How to have a mindful pantry

Updated: Feb 7

Part of my mindful eating ethos is to make cooking healthy meals as easy as possible. The more you cook from scratch, the less added sugar, salt and unhealthy fat you will eat. You will also have the flexibility to include both the ingredients you like and those which are beneficial to your health.


Here is my list of pantry favourites which you'll often find used in my my EAT - recipes. These staples will enable you to build meals using simple combinations. I'm putting together more info on HOW to do this, but getting your pantry well-stocked is the first step. All my EAT - recipes are pretty simple, some quicker than others, but I don't use difficult techniques or expensive ingredients.


If you lack space and are not sure which ones are best to buy, I've put an * against the ones I use most often. (You can always email me if you want to know more).

Cooking staples

· Tomato puree*

· Pesto (red and green)*

· Thai curry paste

. Harissa paste (or horseradish)

· Coconut milk & cream

· Tinned tomatoes*

· Tinned sweetcorn

· Tinned pulses* – kidney beans, black beans, cannellini beans, chickpeas

· Dried herbs and spices* – especially useful and often found in my recipes are: smoked paprika, basil, oregano, chilli flakes, thyme, cumin, curry powder, mixed herbs, plus all-in-one spice mixes (e.g. Schwartz Thai or Italian seasoning)

. jars of capers and gherkins


Grains and pulses

· Pouches of ready cooked grains* – can’t beat them! Try brands like Merchant Gourmet.

· Dried lentils*

· Brown rice (I prefer short grain)*

· Bulgar wheat

· Quinoa

· Couscous

· Jumbo oats*

· Wholewheat pasta*

· Whole barley

Perishable grains (or keep them in the freezer)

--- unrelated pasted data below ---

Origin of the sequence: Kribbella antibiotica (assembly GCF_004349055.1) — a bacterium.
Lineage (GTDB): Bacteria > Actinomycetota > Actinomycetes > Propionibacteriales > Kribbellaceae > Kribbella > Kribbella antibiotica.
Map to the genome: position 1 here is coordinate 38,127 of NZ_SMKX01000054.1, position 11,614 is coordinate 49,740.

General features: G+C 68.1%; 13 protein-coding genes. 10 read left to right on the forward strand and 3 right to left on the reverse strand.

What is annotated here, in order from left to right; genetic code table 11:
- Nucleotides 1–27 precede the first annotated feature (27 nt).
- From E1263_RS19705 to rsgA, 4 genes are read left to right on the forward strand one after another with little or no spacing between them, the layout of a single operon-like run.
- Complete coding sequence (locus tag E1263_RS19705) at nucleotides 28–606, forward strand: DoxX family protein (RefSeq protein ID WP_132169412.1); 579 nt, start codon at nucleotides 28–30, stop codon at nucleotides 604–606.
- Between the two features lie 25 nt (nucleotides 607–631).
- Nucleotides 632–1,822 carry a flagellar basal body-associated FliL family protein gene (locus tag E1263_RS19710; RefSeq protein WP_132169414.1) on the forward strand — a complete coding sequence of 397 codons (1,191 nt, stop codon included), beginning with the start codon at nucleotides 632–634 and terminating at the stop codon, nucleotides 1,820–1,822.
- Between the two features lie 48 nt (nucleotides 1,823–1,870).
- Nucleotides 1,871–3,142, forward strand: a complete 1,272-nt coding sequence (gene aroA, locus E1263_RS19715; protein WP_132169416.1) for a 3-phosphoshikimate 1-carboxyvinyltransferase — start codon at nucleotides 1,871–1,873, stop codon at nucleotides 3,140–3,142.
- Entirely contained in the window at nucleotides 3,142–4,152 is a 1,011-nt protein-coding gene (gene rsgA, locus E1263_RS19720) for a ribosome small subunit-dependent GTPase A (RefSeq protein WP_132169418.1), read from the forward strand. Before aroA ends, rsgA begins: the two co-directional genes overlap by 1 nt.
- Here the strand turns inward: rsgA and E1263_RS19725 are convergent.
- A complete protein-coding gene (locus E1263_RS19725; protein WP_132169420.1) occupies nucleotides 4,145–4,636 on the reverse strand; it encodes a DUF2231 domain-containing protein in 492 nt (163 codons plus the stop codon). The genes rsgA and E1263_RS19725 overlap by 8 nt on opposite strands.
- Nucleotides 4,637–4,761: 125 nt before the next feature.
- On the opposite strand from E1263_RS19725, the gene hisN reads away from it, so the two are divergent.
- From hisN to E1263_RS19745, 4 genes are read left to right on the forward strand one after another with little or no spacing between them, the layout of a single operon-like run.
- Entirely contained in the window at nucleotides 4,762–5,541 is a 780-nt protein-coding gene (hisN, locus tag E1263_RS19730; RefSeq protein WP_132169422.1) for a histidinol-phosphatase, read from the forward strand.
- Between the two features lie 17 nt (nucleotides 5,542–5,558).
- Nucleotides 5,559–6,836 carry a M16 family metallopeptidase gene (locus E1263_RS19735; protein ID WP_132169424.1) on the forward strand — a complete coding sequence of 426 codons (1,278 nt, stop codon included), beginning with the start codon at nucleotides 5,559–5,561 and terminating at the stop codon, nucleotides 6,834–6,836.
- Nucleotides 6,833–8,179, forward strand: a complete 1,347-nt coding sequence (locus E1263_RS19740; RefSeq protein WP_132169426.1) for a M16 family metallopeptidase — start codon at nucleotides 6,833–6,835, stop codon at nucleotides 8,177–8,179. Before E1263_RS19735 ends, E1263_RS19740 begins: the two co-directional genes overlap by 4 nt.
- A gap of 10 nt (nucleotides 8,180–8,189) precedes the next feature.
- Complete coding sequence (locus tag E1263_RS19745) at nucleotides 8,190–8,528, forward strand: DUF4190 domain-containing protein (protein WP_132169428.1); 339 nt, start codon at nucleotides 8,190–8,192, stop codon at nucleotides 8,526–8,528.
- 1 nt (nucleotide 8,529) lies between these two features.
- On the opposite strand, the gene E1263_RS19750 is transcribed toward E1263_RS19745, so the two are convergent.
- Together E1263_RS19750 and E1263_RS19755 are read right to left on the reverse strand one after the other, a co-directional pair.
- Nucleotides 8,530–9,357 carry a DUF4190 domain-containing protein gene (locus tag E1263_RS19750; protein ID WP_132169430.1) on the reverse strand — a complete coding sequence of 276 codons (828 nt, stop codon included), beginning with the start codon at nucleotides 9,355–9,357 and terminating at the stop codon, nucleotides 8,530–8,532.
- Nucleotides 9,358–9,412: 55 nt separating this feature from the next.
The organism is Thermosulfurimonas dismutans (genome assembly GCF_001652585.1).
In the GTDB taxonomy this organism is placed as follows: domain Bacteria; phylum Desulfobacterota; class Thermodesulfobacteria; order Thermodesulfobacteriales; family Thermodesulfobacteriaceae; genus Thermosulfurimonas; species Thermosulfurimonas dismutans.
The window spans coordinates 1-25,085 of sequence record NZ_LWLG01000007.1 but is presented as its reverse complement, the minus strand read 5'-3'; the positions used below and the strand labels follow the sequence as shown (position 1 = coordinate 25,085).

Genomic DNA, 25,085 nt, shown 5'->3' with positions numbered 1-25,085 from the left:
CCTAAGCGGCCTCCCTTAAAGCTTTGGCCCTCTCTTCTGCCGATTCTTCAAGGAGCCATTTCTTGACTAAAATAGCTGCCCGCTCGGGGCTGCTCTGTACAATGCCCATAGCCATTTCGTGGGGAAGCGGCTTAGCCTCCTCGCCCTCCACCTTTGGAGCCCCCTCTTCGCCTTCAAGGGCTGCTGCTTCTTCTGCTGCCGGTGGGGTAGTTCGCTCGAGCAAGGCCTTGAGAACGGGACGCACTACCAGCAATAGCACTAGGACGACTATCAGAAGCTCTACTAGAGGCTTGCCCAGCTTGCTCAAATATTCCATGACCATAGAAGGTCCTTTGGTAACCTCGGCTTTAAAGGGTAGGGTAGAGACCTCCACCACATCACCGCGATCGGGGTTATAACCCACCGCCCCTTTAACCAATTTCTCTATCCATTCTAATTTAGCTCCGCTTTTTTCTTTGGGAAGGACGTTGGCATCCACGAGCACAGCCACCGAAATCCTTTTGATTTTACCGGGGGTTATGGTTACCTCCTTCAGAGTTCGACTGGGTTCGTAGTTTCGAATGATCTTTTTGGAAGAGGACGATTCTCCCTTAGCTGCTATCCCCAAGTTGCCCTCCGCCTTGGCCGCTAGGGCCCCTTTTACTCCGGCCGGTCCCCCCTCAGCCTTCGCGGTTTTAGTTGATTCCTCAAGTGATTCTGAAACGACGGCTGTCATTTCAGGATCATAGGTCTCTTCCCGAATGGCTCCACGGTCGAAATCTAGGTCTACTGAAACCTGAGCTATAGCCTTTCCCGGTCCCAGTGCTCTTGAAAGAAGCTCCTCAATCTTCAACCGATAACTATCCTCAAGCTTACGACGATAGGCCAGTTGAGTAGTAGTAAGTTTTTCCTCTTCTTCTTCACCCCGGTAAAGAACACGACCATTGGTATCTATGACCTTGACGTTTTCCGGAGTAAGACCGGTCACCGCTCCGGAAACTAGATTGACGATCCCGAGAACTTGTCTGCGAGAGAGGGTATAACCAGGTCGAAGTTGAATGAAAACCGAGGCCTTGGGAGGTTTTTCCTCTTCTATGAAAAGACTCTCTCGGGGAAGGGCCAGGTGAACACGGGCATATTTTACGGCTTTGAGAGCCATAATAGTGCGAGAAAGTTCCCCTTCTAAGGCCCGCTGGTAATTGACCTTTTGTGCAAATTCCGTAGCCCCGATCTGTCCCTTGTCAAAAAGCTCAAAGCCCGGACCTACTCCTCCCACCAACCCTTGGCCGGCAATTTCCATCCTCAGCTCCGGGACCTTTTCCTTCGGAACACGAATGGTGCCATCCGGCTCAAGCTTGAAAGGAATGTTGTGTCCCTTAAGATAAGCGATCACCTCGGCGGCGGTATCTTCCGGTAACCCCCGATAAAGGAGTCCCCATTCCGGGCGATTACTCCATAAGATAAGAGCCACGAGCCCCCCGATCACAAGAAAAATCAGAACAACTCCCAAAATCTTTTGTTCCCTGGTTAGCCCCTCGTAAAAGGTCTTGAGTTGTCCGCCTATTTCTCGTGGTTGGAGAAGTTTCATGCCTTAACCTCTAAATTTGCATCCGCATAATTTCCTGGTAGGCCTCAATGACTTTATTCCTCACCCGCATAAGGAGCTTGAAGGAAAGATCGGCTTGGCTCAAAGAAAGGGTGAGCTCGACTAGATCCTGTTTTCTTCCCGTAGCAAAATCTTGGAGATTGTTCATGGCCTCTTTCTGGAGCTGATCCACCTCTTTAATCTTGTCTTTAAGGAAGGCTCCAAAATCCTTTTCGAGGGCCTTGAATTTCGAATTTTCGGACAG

· Brown / whole grain / seeded bread*

· Wholegrain wraps*

. Wholemeal plain flour*


Oils

· Extra virgin olive oil (for salads)*

· Olive oil (for cooking)*


Sauces /condiments

· Soy sauce

· Worcestershire sauce (not V)*

. Balsamic vinegar*

. Balsamic glaze

. Mustard*

. Vegetable stock cubes*


Protein

· Tinned fish – sardines and tuna especially*

· Baked beans*

· Eggs*


In the freezer

· Frozen berries*

· Frozen vegetables

· Salmon fillets*

· Your EAT recipes leftover portions!


Other cooking (and snack) foods*

· Nuts – Brazil, walnuts, cashews, almonds (whole or flaked) – all nuts should be unsalted

· Seeds – pumpkin, chia, sunflower and linseed

· Oatcakes / whole grain crackers

· Medjool dates

· Soft dried figs

· Organic dried apricots


Spreads*

· Nut butters

· Marmite

· Tahini

. Honey


If you can have at least some of these foods handy, you can add your vegetables or fruit (and some fresh protein if you choose), to create healthy meals with increasing ease. For example, the simple combination of chopped onion, tinned tomatoes, garlic, a teaspoon of red pesto and dried basil, gently simmered until thickened, will give you a lovely pasta sauce.


Keep a look out for my new course and e-book which will be all about meal planning and creating healthy balanced recipes from simple ingredients - a a building-block kind of thing... They're in development at the moment, but if you want to be notified when they're ready, just drop me an email.



Ross on Wye

Herefordshire

England

 

Weight management, eating behaviour

and nutrition coach

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